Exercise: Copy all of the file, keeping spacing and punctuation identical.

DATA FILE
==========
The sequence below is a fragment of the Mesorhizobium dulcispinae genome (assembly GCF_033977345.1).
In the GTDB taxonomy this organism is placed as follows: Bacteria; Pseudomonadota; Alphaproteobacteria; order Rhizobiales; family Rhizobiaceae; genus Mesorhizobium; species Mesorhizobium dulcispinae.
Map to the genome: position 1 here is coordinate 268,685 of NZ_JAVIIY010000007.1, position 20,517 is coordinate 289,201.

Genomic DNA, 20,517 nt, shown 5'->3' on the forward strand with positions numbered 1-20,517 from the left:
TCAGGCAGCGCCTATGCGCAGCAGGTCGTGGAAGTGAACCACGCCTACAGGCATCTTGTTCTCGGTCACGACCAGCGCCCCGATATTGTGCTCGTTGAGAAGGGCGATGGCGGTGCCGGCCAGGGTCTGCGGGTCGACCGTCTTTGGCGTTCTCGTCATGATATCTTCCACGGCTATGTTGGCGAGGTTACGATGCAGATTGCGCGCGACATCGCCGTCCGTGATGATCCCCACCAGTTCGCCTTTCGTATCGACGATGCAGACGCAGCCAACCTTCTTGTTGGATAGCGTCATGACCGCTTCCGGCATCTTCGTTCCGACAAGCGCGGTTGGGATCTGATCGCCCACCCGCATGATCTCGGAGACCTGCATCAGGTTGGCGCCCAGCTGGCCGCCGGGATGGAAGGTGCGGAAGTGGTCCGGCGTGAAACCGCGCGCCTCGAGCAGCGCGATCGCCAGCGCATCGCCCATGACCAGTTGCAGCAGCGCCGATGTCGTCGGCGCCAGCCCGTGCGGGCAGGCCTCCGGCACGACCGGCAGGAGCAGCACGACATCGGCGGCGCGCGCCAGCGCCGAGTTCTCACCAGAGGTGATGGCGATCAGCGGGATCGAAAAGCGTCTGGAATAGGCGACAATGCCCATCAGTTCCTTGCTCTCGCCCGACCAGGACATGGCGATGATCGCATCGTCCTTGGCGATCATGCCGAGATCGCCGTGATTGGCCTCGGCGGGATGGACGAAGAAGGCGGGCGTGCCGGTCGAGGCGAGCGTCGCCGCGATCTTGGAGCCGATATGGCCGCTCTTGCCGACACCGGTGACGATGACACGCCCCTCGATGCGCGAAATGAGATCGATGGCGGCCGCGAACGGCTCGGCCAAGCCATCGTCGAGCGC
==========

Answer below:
The sequence below is a fragment of the Mesorhizobium dulcispinae genome (assembly GCF_033977345.1).
In the GTDB taxonomy this organism is placed as follows: Bacteria; Pseudomonadota; Alphaproteobacteria; order Rhizobiales; family Rhizobiaceae; genus Mesorhizobium; species Mesorhizobium dulcispinae.
Map to the genome: position 1 here is coordinate 268,685 of NZ_JAVIIY010000007.1, position 20,517 is coordinate 289,201.

Genomic DNA, 20,517 nt, shown 5'->3' on the forward strand with positions numbered 1-20,517 from the left:
TCAGGCAGCGCCTATGCGCAGCAGGTCGTGGAAGTGAACCACGCCTACAGGCATCTTGTTCTCGGTCACGACCAGCGCCCCGATATTGTGCTCGTTGAGAAGGGCGATGGCGGTGCCGGCCAGGGTCTGCGGGTCGACCGTCTTTGGCGTTCTCGTCATGATATCTTCCACGGCTATGTTGGCGAGGTTACGATGCAGATTGCGCGCGACATCGCCGTCCGTGATGATCCCCACCAGTTCGCCTTTCGTATCGACGATGCAGACGCAGCCAACCTTCTTGTTGGATAGCGTCATGACCGCTTCCGGCATCTTCGTTCCGACAAGCGCGGTTGGGATCTGATCGCCCACCCGCATGATCTCGGAGACCTGCATCAGGTTGGCGCCCAGCTGGCCGCCGGGATGGAAGGTGCGGAAGTGGTCCGGCGTGAAACCGCGCGCCTCGAGCAGCGCGATCGCCAGCGCATCGCCCATGACCAGTTGCAGCAGCGCCGATGTCGTCGGCGCCAGCCCGTGCGGGCAGGCCTCCGGCACGACCGGCAGGAGCAGCACGACATCGGCGGCGCGCGCCAGCGCCGAGTTCTCACCAGAGGTGATGGCGATCAGCGGGATCGAAAAGCGTCTGGAATAGGCGACAATGCCCATCAGTTCCTTGCTCTCGCCCGACCAGGACATGGCGATGATCGCATCGTCCTTGGCGATCATGCCGAGATCGCCGTGATTGGCCTCGGCGGGATGGACGAAGAAGGCGGGCGTGCCGGTCGAGGCGAGCGTCGCCGCGATCTTGGAGCCGATATGGCCGCTCTTGCCGACACCGGTGACGATGACACGCCCCTCGATGCGCGAAATGAGATCGATGGCGGCCGCGAACGGCTCGGCCAAGCCATCGTCGAGCGC